Boolah bolsters northern NSW capacity in bumper harvest

Liz Wells, November 17, 2020

Belahna at Tulloona is one of Boolah Farms’ three sites in northern NSW. Photo: Boolah Farms

WITH New South Wales in the midst of what could well be a record winter-crop harvest, grain is pouring into the state’s storages, be they on-farm, private or public.

Among them are Boolah Farms’ three sites located at Belahna at Tulloona and Roburn at Milguy, both north of Moree, and Gunnedah on the Liverpool Plains.

They opened for new-crop deliveries in early October, and last week their combined receivals passed 120,000 tonnes, close to half their total 250,000t capacity.

Like Qube Agri, which now owns and operates the former Agrigrain sites at Coonamble and Narromine, Boolah is offering growers in this big and sporadically complex harvest a warehousing
option outside the major bulk handlers.

As growers themselves based near Moree, Boolah principals Stuart and Lyndall Tighe moved into independent warehousing in 2016.

“Our main point of difference is we’re not a trader, and the segregations we offer benefit the deliverer rather than a marketing team,” Mr Tighe said.

“A grower can deliver grain that can keep its own identity in our segregations.

“Transparency is key, we are able to show our customers on a live basis what their ownership is so they know exactly what they will be receiving.”

This differs from major bulk handlers, which can outturn stacks to volume domestic and export customers, but are often driven to co-mingle to achieve efficiency.

Range of customers

Companies buying from Boolah sites include multinationals, feedmillers and regional traders looking for particular traits in segregations, or fast and flexible outturns, or both.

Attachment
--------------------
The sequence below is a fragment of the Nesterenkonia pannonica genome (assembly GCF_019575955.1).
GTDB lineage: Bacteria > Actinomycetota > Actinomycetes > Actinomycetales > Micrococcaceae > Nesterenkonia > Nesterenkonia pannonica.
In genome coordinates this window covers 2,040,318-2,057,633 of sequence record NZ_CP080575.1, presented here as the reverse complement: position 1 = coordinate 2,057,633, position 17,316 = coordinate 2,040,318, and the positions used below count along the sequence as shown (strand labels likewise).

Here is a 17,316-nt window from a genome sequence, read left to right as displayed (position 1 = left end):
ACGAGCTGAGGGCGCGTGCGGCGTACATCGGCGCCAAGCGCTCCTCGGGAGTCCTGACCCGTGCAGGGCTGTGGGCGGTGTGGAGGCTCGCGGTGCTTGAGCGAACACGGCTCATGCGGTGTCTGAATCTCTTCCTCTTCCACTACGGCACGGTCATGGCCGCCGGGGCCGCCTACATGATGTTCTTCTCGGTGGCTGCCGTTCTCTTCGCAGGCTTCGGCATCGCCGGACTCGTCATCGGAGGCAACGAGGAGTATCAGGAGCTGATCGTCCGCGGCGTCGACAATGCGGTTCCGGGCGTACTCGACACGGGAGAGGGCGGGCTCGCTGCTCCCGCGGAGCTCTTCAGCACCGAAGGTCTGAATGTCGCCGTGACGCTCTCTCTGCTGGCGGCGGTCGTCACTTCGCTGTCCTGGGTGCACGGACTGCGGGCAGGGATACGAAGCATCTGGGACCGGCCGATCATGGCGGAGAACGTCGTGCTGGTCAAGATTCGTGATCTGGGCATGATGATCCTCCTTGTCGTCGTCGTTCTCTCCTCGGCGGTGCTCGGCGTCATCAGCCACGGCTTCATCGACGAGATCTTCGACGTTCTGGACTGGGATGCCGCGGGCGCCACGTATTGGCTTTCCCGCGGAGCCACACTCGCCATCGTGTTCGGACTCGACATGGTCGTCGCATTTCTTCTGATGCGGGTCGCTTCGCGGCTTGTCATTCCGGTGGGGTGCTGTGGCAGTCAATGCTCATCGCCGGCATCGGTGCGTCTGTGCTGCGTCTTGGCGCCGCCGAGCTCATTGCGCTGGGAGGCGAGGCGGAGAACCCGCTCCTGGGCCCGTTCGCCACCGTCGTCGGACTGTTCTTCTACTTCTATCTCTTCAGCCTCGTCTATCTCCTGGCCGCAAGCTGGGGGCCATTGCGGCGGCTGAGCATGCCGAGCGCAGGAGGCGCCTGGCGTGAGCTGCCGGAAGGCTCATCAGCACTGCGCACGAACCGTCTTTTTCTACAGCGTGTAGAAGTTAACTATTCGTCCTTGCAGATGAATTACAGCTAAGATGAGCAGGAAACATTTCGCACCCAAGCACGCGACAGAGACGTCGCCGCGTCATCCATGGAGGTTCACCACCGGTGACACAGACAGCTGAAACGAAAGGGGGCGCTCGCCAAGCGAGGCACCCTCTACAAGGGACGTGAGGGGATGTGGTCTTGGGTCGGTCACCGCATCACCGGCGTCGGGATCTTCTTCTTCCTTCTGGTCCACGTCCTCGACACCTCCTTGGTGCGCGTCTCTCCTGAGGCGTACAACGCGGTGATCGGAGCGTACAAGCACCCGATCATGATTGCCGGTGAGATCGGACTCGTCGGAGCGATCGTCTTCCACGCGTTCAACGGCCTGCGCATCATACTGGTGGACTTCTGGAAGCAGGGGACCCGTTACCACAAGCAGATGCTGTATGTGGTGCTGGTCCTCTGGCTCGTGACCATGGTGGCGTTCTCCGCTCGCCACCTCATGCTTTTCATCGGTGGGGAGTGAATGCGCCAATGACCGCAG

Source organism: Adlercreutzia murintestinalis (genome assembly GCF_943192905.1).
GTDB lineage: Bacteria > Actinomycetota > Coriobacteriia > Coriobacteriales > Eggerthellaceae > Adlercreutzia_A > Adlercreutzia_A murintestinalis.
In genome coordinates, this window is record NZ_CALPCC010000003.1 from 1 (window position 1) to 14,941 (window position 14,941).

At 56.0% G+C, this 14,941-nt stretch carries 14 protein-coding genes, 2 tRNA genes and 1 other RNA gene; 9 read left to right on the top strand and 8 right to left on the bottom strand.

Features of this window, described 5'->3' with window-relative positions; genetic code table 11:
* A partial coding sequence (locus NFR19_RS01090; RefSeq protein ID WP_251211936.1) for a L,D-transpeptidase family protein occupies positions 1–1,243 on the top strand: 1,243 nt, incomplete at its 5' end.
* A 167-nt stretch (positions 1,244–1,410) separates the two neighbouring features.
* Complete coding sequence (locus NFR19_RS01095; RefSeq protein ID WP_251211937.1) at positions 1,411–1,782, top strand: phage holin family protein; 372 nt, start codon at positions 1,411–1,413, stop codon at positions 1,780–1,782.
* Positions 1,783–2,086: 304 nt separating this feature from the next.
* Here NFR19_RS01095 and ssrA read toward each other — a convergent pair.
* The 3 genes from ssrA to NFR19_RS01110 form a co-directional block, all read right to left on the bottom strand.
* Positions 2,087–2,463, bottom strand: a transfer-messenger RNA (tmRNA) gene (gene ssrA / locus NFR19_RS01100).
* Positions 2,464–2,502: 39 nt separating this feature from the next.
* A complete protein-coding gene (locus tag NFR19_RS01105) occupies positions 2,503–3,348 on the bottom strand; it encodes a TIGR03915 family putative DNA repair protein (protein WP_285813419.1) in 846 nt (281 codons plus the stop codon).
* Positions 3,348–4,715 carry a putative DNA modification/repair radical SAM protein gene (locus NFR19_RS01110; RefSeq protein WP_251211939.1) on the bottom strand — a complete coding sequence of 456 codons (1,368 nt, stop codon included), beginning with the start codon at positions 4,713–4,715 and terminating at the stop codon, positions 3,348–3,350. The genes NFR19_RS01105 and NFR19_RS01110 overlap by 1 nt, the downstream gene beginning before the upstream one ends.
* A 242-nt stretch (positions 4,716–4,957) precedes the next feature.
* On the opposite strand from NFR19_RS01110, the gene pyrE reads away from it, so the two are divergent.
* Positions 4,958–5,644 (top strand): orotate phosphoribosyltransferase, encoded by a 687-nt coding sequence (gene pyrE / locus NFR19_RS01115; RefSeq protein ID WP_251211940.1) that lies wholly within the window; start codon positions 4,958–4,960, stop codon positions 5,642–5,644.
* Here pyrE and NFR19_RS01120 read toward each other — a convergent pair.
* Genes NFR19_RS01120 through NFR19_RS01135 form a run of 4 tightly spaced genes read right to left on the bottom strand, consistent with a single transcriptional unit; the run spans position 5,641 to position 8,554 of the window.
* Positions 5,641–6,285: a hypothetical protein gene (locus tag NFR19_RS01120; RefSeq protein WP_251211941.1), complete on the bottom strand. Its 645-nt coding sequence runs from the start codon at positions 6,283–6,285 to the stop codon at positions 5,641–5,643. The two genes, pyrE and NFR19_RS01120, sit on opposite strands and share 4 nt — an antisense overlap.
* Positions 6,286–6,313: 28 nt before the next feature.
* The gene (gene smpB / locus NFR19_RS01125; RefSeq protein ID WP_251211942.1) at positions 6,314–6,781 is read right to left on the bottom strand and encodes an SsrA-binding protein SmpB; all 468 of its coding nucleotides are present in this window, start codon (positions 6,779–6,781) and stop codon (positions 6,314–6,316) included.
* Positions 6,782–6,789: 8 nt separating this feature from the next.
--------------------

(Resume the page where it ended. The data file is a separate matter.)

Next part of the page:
All three sites have bunkers and silos, and are taking in wheat, barley, durum and chickpeas.

Belahna and Gunnedah offer a containerising service in addition to bulk capability, and Gunnedah and Milguy can outturn to rail as well as road.

“We’ll work in with the customer, and that can be to load trains that traders have booked.”

As a smaller operator, Boolah can respond deftly to changing market requirements, and can customise segregations to suit customers’ wishes.

Boolah collects and tracks information on the grain it stores.

“The customers’ needs for sustainability and traceability are paramount.

“Through the system, we have the ability to know exactly where the grain has come from down to the field, and the data behind it.”

Change in focus

Activity at Boolah Farms’ receival sites is keeping the Tighes and their team busy up-country now that their activities at Pinkenba in Brisbane are winding down.

These were instrumental in warehousing grain shipped from southern Australian ports to supply the drought-hit southern Queensland and northern NSW market in recent years.

They also handled a limited amount of sorghum grown over the 2018-19 summer to supplement capacity at Boolah’s NSW sites.





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